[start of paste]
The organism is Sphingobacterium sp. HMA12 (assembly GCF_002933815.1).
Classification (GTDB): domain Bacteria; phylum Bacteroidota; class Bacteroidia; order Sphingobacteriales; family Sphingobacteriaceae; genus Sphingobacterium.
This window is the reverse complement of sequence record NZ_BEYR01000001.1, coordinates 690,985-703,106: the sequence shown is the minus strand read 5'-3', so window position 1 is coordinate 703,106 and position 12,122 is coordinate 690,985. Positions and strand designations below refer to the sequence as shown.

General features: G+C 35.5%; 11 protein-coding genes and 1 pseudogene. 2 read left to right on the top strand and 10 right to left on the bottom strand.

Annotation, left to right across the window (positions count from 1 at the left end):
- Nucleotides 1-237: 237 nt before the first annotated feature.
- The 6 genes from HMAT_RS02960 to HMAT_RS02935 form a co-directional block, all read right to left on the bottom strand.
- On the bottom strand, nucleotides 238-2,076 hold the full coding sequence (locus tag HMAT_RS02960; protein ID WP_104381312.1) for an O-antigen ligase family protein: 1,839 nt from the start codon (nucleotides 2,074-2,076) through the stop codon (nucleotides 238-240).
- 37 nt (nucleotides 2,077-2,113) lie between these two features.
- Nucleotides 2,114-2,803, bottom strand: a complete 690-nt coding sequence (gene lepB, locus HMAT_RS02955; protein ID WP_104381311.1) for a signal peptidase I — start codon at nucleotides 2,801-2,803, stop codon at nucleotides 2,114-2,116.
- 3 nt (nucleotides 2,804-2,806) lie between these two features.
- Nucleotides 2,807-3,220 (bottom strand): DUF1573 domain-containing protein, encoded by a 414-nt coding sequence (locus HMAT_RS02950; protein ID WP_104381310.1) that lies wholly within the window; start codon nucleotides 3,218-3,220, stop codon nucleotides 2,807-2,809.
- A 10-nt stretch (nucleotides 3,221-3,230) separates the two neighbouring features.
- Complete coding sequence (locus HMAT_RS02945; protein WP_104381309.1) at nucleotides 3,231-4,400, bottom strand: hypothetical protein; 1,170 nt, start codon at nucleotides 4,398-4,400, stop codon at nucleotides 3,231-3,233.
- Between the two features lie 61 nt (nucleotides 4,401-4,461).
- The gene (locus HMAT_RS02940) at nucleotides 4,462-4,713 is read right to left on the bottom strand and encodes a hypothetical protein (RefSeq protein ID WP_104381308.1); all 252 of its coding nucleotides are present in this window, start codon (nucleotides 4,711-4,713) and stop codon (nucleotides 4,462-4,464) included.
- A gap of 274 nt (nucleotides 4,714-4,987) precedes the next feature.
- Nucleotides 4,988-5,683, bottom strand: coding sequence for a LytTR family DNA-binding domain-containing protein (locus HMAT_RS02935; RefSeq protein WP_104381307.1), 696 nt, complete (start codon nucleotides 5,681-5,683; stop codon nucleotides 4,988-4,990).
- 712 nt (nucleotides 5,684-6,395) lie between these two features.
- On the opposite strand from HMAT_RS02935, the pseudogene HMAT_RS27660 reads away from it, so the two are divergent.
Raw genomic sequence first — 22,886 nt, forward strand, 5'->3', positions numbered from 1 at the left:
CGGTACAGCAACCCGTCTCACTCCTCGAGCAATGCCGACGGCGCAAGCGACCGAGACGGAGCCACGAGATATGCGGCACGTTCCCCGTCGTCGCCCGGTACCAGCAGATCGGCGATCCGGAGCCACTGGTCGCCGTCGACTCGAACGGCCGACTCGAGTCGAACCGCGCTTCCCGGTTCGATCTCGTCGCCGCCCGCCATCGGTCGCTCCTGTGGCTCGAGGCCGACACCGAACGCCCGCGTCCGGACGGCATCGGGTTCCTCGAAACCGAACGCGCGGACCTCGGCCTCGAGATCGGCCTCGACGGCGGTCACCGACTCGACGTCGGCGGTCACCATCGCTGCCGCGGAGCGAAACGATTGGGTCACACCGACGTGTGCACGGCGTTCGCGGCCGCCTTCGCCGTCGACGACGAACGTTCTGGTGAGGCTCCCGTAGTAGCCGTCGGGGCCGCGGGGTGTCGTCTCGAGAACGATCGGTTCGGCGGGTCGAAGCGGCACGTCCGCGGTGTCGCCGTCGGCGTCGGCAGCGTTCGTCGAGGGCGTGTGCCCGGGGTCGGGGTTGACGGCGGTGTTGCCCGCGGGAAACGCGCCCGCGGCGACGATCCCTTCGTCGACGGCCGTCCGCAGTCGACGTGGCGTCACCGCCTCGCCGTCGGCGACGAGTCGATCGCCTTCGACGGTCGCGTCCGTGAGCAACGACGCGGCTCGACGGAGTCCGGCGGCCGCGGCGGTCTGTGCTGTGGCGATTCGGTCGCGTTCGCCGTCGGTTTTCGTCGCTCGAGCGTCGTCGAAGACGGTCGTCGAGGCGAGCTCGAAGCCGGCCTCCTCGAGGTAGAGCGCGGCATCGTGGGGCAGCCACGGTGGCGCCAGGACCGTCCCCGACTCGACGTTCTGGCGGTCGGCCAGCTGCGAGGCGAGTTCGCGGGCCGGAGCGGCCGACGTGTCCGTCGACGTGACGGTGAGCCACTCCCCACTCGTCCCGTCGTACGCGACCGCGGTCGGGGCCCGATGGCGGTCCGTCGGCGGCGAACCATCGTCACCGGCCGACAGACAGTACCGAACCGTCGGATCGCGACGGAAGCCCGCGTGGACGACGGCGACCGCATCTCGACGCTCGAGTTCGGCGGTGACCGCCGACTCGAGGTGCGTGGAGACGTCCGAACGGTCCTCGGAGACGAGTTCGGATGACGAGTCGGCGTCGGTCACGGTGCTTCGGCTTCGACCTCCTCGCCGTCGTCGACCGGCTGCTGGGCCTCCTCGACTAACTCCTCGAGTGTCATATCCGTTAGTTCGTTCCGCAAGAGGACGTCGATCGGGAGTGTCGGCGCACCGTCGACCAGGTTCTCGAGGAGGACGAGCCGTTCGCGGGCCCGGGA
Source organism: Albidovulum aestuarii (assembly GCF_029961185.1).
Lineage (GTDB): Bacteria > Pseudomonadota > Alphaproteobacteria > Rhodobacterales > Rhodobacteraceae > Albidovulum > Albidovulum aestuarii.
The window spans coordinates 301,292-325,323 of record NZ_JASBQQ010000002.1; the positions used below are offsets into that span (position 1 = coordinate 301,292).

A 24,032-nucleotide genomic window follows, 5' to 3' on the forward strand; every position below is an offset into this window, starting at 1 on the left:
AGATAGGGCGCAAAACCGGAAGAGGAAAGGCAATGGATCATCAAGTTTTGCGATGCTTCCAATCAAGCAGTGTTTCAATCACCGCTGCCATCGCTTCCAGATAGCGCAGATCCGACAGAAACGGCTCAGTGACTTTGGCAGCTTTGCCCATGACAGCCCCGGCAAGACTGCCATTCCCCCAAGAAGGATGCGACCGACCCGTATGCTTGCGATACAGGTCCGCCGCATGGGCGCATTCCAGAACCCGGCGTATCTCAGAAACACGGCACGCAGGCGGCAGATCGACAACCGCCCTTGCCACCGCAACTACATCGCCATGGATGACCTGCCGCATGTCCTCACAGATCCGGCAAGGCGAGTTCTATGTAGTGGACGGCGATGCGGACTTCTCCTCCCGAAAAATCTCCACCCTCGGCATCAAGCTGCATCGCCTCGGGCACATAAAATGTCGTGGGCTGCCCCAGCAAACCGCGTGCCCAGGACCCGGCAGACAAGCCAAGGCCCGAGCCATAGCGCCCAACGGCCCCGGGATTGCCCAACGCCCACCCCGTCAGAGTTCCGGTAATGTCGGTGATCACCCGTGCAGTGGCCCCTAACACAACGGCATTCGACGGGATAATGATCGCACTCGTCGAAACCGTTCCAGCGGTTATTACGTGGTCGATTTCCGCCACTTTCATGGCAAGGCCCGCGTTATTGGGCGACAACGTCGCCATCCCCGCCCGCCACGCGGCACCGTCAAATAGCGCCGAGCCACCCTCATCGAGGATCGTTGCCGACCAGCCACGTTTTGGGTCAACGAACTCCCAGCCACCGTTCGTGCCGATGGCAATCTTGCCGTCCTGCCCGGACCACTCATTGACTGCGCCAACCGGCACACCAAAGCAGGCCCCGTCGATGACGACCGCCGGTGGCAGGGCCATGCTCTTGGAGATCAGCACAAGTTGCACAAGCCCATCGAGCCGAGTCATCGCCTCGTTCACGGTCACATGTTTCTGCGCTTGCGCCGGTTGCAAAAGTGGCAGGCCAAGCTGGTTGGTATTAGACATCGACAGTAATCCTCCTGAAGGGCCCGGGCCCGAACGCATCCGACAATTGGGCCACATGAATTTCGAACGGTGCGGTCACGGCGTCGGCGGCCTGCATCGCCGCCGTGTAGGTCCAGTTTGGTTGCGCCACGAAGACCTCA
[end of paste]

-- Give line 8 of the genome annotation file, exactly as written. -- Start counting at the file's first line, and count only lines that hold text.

- On the bottom strand, nucleotides 238-2,076 hold the full coding sequence (locus tag HMAT_RS02960; protein ID WP_104381312.1) for an O-antigen ligase family protein: 1,839 nt from the start codon (nucleotides 2,074-2,076) through the stop codon (nucleotides 238-240).